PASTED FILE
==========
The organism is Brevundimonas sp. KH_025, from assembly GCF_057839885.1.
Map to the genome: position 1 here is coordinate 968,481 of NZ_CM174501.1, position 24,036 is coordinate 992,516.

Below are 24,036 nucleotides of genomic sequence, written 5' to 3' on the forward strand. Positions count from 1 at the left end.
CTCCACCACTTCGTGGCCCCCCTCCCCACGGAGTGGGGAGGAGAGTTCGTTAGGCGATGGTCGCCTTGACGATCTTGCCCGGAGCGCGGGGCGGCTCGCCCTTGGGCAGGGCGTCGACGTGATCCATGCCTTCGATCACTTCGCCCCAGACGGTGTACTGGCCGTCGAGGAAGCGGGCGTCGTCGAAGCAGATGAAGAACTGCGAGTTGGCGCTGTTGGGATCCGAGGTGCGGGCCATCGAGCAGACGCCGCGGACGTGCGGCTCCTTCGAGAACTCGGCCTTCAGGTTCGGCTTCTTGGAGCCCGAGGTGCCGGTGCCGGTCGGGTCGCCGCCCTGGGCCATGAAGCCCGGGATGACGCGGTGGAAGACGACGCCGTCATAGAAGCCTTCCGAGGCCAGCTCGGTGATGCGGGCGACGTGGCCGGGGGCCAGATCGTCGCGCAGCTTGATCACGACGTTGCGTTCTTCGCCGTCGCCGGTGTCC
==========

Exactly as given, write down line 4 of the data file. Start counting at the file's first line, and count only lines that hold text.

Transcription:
CTCCACCACTTCGTGGCCCCCCTCCCCACGGAGTGGGGAGGAGAGTTCGTTAGGCGATGGTCGCCTTGACGATCTTGCCCGGAGCGCGGGGCGGCTCGCCCTTGGGCAGGGCGTCGACGTGATCCATGCCTTCGATCACTTCGCCCCAGACGGTGTACTGGCCGTCGAGGAAGCGGGCGTCGTCGAAGCAGATGAAGAACTGCGAGTTGGCGCTGTTGGGATCCGAGGTGCGGGCCATCGAGCAGACGCCGCGGACGTGCGGCTCCTTCGAGAACTCGGCCTTCAGGTTCGGCTTCTTGGAGCCCGAGGTGCCGGTGCCGGTCGGGTCGCCGCCCTGGGCCATGAAGCCCGGGATGACGCGGTGGAAGACGACGCCGTCATAGAAGCCTTCCGAGGCCAGCTCGGTGATGCGGGCGACGTGGCCGGGGGCCAGATCGTCGCGCAGCTTGATCACGACGTTGCGTTCTTCGCCGTCGCCGGTGTCC